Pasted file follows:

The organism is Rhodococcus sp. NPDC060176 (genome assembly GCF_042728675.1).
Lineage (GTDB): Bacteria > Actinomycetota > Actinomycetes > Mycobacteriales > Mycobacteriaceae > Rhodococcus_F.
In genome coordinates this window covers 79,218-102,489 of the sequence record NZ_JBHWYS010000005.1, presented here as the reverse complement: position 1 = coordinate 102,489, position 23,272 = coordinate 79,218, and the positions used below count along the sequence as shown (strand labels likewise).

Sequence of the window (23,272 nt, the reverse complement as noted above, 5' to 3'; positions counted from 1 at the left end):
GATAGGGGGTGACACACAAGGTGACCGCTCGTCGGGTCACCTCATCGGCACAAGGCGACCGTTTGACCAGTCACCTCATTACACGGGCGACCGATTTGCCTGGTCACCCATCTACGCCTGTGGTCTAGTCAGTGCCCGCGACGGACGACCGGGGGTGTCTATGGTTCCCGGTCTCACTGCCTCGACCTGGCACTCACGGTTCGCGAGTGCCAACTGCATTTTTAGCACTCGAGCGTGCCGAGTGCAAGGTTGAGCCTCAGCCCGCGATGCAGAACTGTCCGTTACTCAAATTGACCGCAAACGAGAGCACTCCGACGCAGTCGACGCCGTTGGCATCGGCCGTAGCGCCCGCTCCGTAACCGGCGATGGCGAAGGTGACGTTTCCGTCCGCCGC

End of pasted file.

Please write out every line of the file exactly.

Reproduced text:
The organism is Rhodococcus sp. NPDC060176 (genome assembly GCF_042728675.1).
Lineage (GTDB): Bacteria > Actinomycetota > Actinomycetes > Mycobacteriales > Mycobacteriaceae > Rhodococcus_F.
In genome coordinates this window covers 79,218-102,489 of the sequence record NZ_JBHWYS010000005.1, presented here as the reverse complement: position 1 = coordinate 102,489, position 23,272 = coordinate 79,218, and the positions used below count along the sequence as shown (strand labels likewise).

Sequence of the window (23,272 nt, the reverse complement as noted above, 5' to 3'; positions counted from 1 at the left end):
GATAGGGGGTGACACACAAGGTGACCGCTCGTCGGGTCACCTCATCGGCACAAGGCGACCGTTTGACCAGTCACCTCATTACACGGGCGACCGATTTGCCTGGTCACCCATCTACGCCTGTGGTCTAGTCAGTGCCCGCGACGGACGACCGGGGGTGTCTATGGTTCCCGGTCTCACTGCCTCGACCTGGCACTCACGGTTCGCGAGTGCCAACTGCATTTTTAGCACTCGAGCGTGCCGAGTGCAAGGTTGAGCCTCAGCCCGCGATGCAGAACTGTCCGTTACTCAAATTGACCGCAAACGAGAGCACTCCGACGCAGTCGACGCCGTTGGCATCGGCCGTAGCGCCCGCTCCGTAACCGGCGATGGCGAAGGTGACGTTTCCGTCCGCCGC